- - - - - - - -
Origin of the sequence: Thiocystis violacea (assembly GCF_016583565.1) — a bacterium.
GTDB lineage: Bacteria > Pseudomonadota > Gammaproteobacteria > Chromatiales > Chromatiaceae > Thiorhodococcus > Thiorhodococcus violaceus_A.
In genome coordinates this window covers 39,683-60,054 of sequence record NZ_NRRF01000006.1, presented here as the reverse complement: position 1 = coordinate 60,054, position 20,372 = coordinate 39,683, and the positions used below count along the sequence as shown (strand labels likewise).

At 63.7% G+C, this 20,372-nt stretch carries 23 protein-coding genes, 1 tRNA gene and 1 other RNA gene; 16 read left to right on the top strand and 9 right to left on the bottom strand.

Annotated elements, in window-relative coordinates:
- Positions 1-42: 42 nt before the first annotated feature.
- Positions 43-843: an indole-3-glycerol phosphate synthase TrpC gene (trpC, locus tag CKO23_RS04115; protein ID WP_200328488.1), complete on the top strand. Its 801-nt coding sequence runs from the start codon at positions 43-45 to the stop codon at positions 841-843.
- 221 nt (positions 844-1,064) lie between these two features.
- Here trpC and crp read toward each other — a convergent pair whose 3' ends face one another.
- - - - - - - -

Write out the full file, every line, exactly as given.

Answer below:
Origin of the sequence: Thiocystis violacea (assembly GCF_016583565.1) — a bacterium.
GTDB lineage: Bacteria > Pseudomonadota > Gammaproteobacteria > Chromatiales > Chromatiaceae > Thiorhodococcus > Thiorhodococcus violaceus_A.
In genome coordinates this window covers 39,683-60,054 of sequence record NZ_NRRF01000006.1, presented here as the reverse complement: position 1 = coordinate 60,054, position 20,372 = coordinate 39,683, and the positions used below count along the sequence as shown (strand labels likewise).

At 63.7% G+C, this 20,372-nt stretch carries 23 protein-coding genes, 1 tRNA gene and 1 other RNA gene; 16 read left to right on the top strand and 9 right to left on the bottom strand.

Annotated elements, in window-relative coordinates:
- Positions 1-42: 42 nt before the first annotated feature.
- Positions 43-843: an indole-3-glycerol phosphate synthase TrpC gene (trpC, locus tag CKO23_RS04115; protein ID WP_200328488.1), complete on the top strand. Its 801-nt coding sequence runs from the start codon at positions 43-45 to the stop codon at positions 841-843.
- 221 nt (positions 844-1,064) lie between these two features.
- Here trpC and crp read toward each other — a convergent pair whose 3' ends face one another.